If you’re determined to go off-grid and don’t want to break the bank in doing so, taking appropriate energy efficiency measures around your home to reduce your electricity load is a necessity. In the examples above we assumed standard home setups and standard energy use habits, but by using efficient appliances, properly insulating your home, and shifting your habits to use less energy, you can reduce your electricity load in any type of weather, sometimes dramatically. It’s important to keep in mind that making energy efficient decisions is a way to cut down on the amount of electricity you use, and possibly make going off-grid more affordable.
Bottom line: off-grid is possible, but it might cost more than you think
Going off-grid isn’t cheap. And considering the cost of going solar and staying connected to the grid averages under $18,000 in 2019, it’s hard to justify the extra cost of going off-grid.
For property owners with unusually low electricity loads, an off-grid solar solution might be practical. However, for the vast majority of solar shoppers, going off the grid with solar is a much more involved and expensive process than you might initially think. Costs, physical space constraints, and energy-hungry habits all contribute to make going off the grid a daunting proposition.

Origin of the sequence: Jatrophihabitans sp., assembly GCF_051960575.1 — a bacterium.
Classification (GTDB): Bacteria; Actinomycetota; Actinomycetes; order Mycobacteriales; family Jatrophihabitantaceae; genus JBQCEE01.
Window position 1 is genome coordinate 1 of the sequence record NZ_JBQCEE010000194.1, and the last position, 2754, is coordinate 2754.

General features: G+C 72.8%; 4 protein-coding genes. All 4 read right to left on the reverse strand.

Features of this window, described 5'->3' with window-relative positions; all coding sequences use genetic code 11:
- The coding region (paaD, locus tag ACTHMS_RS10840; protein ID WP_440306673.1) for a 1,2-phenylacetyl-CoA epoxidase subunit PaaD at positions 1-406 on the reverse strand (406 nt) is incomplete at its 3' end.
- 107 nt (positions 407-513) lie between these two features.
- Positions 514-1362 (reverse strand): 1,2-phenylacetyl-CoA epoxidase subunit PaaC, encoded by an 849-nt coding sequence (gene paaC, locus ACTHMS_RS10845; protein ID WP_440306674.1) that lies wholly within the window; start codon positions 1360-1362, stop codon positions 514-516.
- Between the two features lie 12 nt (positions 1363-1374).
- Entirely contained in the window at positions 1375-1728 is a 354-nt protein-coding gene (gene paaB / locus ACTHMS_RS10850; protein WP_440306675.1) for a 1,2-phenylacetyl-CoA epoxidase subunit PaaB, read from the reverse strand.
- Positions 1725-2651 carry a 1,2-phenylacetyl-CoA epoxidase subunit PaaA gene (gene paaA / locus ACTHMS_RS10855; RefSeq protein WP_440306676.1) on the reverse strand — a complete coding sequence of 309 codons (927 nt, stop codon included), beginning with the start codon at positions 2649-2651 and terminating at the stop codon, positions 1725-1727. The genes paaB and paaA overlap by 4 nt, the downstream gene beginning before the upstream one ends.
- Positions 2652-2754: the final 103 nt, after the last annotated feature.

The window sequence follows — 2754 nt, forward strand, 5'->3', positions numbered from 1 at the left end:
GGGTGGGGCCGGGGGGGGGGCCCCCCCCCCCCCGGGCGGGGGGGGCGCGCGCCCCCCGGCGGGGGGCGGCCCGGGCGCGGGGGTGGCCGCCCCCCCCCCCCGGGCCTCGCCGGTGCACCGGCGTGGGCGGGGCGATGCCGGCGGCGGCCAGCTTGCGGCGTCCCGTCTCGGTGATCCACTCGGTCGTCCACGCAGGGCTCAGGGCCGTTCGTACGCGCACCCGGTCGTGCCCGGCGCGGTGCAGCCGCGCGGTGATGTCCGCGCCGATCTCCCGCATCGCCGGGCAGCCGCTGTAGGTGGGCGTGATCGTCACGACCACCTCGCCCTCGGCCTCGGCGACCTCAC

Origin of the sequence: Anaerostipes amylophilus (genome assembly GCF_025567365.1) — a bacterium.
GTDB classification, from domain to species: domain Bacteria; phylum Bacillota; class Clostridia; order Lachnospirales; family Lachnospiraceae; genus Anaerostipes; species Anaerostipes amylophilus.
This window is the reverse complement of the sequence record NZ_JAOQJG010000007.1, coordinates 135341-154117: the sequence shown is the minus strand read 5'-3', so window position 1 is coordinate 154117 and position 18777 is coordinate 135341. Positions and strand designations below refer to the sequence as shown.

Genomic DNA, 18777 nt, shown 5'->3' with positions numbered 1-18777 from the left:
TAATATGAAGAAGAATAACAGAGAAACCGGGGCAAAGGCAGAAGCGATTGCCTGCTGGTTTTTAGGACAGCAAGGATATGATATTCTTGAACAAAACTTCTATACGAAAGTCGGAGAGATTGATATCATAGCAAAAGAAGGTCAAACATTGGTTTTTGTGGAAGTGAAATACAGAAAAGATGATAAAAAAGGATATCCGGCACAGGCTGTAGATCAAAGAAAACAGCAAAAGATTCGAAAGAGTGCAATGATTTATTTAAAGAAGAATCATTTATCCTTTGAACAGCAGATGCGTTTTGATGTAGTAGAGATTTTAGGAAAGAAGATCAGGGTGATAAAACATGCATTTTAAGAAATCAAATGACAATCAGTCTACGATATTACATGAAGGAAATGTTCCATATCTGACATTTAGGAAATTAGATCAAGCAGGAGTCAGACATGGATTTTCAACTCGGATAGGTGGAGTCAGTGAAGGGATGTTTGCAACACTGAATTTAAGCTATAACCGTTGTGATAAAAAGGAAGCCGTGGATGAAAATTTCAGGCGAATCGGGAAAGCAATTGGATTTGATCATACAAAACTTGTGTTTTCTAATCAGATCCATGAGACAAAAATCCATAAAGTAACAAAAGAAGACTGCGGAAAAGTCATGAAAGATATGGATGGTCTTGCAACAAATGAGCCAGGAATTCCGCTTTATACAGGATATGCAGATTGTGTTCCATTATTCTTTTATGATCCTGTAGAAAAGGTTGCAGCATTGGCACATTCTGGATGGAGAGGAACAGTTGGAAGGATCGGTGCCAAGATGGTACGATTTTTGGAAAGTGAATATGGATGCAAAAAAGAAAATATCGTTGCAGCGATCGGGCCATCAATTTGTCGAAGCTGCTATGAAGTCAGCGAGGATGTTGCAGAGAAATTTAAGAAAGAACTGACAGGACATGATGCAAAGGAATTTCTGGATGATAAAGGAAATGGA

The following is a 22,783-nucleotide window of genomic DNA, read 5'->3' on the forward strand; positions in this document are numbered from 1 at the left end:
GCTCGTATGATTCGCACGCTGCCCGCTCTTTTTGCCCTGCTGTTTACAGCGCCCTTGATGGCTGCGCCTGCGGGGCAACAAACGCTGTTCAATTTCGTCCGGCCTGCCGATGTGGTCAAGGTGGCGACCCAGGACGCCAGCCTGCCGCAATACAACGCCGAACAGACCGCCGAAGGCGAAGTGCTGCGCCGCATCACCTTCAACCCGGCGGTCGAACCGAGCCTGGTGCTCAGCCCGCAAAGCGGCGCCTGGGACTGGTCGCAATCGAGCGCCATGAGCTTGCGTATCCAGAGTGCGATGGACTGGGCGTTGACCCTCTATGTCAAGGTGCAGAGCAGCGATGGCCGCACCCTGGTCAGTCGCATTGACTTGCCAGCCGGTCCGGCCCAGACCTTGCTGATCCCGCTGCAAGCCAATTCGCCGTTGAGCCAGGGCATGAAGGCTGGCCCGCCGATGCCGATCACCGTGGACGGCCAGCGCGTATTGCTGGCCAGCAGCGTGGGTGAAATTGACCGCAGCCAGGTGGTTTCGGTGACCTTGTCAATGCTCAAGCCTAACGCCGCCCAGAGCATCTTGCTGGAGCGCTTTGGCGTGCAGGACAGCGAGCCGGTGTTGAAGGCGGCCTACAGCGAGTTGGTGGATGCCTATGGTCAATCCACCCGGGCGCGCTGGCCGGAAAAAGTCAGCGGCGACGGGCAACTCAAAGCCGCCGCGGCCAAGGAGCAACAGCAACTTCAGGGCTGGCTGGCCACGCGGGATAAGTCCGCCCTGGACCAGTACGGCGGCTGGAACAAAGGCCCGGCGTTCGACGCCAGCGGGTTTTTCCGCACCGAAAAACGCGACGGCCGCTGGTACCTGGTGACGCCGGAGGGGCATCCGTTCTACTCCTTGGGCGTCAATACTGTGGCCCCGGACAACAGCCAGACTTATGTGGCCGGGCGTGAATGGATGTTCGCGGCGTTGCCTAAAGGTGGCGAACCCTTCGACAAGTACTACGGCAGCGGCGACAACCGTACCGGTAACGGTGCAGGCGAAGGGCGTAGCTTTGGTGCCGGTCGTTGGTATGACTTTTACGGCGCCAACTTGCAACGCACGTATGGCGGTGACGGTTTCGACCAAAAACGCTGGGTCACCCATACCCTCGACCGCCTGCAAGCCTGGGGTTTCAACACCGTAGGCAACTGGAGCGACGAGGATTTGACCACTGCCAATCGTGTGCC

Staying connected to the grid provides the benefit of backup power whenever you need it. Instead of installing 8 extra home batteries to protect against the edge case of an extended period with low solar energy production, you can simply rely on the grid to provide electricity. Of course, that means you’ll need to pay a utility electricity bill. But installing solar panels can reduce your average bill significantly, especially when you consider the added financial advantages of net metering credits.
Going off-grid is entirely possible, and it’s even possible to do it while keeping modern conveniences. But it’s rarely as simple or cost-effective as installing solar panels and staying connected to the grid.
This post originally appeared in Mother Earth News.